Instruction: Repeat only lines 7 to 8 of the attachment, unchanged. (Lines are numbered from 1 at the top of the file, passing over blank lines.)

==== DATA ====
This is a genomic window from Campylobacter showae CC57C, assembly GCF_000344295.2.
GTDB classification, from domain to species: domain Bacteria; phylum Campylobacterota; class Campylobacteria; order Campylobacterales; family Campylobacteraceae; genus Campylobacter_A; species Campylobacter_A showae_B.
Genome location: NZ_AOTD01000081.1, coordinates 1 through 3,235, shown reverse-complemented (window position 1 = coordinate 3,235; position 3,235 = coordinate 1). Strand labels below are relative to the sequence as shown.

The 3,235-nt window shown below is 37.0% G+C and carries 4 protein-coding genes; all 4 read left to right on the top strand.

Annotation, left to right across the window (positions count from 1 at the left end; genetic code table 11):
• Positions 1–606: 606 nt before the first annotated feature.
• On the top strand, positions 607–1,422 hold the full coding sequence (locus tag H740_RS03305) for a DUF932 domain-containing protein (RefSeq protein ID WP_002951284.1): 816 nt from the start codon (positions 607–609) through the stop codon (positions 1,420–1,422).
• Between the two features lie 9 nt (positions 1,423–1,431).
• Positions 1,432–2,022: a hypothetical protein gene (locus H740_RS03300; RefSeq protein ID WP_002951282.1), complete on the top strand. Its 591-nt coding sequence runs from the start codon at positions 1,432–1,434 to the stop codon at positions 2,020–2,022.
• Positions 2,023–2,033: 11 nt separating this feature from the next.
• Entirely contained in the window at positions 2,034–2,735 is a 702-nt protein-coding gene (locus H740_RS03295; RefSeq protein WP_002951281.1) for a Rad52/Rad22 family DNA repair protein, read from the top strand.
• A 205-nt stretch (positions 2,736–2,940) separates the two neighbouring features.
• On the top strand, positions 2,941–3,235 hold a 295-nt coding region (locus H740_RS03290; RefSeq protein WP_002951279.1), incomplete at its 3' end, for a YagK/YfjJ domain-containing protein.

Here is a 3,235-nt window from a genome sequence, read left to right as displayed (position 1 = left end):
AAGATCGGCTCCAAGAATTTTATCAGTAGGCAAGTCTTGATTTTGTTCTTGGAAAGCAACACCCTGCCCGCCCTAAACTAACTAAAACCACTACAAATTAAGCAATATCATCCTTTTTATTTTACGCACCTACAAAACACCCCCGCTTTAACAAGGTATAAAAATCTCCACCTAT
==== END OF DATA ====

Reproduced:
• On the top strand, positions 607–1,422 hold the full coding sequence (locus tag H740_RS03305) for a DUF932 domain-containing protein (RefSeq protein ID WP_002951284.1): 816 nt from the start codon (positions 607–609) through the stop codon (positions 1,420–1,422).
• Between the two features lie 9 nt (positions 1,423–1,431).